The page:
As a meditation on American gun violence, Bloodbath Nation seems an odd book for Auster to have produced; he is known as a novelist, after all ... Auster, however, is not interested in the standard us-and-them narrative of guns in the United States: the Second Amendment absolutists or those who oppose them, the tired arguments about right and wrong, left and right. Rather, he means to take a more historical (which is to say: narrative) perspective ... Ostrander contributes forty-one images, each in its way as riveting as Auster’s text ... The power of Auster’s book is that it never blinks in articulating this dilemma, that it doesn’t let anybody off the hook. Gun violence in the United States is a collective problem, after all—which also means, as Bloodbath Nation argues so compellingly, that it is a collective responsibility.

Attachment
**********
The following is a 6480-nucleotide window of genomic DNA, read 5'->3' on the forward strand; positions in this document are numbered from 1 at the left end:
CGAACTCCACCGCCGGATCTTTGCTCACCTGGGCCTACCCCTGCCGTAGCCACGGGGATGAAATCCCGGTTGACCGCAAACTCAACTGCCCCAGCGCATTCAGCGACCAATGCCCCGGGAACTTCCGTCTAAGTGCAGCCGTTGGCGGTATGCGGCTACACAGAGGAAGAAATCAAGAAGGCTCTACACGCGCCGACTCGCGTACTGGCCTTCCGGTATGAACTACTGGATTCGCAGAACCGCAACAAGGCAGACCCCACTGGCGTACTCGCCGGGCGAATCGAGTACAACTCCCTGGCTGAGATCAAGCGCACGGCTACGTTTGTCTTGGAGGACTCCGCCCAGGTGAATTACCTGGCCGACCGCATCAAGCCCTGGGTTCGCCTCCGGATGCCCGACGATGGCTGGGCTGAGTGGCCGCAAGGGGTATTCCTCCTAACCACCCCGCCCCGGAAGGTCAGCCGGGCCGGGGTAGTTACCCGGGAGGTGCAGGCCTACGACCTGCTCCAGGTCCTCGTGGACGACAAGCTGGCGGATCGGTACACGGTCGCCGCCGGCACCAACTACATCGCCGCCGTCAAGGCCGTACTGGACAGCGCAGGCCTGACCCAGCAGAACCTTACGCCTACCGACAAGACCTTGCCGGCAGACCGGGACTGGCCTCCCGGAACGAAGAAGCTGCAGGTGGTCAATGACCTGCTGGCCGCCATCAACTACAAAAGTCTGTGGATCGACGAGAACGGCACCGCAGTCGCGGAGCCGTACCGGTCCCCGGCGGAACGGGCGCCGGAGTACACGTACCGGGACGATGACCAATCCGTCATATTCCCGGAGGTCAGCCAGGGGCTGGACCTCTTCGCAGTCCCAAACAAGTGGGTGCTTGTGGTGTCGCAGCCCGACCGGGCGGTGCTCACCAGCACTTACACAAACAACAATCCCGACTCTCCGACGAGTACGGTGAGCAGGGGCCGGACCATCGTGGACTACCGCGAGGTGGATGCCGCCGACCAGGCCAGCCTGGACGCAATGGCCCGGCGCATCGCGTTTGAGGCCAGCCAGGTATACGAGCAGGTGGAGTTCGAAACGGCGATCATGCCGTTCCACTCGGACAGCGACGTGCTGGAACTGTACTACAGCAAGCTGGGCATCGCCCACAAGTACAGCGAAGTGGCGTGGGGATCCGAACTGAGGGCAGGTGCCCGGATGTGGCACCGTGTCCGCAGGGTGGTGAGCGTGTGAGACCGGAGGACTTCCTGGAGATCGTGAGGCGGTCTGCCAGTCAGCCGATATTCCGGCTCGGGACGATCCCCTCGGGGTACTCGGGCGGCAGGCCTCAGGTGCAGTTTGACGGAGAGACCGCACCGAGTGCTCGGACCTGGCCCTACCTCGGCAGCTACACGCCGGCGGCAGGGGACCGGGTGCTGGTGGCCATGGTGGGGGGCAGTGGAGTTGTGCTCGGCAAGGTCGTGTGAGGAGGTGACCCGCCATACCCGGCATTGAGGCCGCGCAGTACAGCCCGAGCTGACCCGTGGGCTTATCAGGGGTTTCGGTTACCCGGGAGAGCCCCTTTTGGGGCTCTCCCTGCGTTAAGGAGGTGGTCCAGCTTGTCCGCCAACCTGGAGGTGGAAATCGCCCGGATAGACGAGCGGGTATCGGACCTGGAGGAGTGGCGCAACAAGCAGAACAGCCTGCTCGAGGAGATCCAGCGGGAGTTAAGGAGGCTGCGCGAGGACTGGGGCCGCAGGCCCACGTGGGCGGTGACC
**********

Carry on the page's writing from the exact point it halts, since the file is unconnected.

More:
Having unpacked both his own ambivalent, alienated and somewhat antipathetic personal connection to the weapon itself he then sets out to understand where the nation is coming from and why ... While there is something to Auster’s argument, there is not enough in it to carry the day and not enough elsewhere in the book to sustain it ... There are no easy answers. But I did expect that having demanded an honest, difficult national conversation he would, at least, go on to tell us what he thinks the nation should be talking about ... He doesn’t ... His failure to signal a destination, let alone arrive at one, leaves the reader lost and feeling as hopeless as when they started.
Bloodbath Nation is an attempt to short-circuit [Auster's] own tricksiness and lack of affect. It is genuinely compelling, but remains problematic. It is clearly a book born out of conviction and passion, but the older Auster is always there ... The book is both a histology and a historiography of gun culture in the United States, taking in the Black Panthers alongside colonialism, the Second Amendment aside attempts to redefine a militia, Westerns and G-men ... By far the best part of this book is the fourth section.